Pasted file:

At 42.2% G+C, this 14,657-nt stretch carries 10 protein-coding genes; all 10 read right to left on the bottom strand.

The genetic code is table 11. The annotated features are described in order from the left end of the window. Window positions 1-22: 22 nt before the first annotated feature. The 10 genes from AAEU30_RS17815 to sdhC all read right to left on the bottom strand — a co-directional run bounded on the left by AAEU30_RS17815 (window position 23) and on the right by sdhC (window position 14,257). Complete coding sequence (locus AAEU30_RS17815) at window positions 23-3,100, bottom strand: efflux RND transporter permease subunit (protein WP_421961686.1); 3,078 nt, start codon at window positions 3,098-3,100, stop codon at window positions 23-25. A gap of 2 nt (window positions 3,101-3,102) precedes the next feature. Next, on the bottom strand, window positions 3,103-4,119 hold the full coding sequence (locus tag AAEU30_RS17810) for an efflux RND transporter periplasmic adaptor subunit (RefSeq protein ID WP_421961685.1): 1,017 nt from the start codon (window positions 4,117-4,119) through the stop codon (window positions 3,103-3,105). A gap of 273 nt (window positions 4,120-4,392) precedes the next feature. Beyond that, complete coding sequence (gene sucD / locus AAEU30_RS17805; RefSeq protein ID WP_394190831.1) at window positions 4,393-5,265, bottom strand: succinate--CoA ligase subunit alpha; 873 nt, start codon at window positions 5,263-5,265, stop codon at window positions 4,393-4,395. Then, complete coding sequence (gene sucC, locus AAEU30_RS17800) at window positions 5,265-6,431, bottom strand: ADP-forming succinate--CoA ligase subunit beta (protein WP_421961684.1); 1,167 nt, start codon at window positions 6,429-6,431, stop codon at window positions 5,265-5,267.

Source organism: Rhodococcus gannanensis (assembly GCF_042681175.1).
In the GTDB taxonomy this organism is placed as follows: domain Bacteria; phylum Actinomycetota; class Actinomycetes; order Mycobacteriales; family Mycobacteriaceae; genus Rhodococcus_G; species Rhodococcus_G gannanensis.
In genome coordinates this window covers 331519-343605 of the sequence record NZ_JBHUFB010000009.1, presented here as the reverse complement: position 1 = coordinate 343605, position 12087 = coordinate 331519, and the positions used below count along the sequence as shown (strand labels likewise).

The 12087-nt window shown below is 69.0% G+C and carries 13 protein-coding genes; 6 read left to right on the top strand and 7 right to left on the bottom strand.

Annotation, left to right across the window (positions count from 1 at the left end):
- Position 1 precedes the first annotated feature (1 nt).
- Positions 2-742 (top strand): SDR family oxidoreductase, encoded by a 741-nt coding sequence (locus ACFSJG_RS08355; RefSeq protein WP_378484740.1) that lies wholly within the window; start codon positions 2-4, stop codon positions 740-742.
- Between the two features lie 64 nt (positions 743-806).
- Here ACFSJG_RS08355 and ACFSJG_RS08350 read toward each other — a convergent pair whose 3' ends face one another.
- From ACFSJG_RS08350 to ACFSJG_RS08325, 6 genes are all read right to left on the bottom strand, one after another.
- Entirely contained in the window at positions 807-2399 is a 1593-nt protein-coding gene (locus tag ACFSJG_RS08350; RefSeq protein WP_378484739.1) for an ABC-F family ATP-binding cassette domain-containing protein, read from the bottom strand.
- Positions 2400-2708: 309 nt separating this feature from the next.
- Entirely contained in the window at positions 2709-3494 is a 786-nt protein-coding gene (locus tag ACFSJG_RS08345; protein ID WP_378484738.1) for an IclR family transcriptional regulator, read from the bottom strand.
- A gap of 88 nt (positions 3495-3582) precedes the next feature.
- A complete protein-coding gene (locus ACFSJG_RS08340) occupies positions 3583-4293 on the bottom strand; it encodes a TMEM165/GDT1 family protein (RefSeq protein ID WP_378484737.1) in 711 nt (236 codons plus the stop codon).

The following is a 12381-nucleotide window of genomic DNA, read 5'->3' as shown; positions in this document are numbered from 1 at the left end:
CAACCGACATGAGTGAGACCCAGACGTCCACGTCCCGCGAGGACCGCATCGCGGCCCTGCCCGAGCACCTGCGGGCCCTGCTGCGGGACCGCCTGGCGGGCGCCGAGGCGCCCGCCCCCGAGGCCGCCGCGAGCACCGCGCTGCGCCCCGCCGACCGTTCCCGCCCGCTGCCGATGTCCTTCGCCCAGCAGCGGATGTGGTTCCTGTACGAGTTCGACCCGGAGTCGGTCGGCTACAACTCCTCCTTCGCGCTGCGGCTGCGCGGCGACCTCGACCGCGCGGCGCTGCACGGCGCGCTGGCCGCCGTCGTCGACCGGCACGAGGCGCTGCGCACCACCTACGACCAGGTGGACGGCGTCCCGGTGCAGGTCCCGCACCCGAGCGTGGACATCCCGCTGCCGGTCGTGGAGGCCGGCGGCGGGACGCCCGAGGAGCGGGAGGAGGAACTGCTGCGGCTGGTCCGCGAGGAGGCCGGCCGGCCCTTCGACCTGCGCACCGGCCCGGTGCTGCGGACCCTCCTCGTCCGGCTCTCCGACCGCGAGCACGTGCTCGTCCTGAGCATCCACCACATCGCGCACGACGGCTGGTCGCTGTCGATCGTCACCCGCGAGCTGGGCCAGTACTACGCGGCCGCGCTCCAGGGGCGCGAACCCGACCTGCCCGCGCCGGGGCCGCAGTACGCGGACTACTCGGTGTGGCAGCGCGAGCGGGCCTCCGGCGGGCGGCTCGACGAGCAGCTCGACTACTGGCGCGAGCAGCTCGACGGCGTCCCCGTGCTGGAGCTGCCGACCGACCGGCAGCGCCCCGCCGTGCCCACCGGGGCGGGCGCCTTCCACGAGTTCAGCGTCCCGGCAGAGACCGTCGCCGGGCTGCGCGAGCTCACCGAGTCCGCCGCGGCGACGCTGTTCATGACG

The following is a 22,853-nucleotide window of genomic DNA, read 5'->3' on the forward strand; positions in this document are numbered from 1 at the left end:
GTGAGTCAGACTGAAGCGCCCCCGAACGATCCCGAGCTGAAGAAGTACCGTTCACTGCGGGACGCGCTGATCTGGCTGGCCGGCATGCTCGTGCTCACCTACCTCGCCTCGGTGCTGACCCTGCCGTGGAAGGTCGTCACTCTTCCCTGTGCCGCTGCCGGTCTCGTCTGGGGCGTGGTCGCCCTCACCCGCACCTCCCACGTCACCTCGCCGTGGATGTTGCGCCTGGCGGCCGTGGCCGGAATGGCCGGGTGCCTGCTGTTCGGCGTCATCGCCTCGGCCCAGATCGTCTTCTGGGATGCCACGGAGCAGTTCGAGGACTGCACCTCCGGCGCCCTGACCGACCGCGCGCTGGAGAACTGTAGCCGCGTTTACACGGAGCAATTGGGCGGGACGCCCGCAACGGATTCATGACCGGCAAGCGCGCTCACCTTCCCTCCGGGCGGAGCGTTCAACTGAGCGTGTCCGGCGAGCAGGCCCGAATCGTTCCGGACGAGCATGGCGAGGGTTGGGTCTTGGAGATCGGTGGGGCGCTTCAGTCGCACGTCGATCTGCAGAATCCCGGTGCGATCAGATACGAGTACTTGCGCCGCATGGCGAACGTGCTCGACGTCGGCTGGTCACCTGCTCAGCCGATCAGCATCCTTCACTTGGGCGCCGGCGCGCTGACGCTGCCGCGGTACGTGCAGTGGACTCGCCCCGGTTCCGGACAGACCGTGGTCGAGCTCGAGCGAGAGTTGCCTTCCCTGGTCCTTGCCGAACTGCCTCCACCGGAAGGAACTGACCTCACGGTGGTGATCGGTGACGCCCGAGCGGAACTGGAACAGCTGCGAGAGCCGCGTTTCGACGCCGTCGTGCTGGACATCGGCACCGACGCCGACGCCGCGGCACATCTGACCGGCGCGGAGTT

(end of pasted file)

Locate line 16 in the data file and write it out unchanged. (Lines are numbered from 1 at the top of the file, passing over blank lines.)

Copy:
- A gap of 88 nt (positions 3495-3582) precedes the next feature.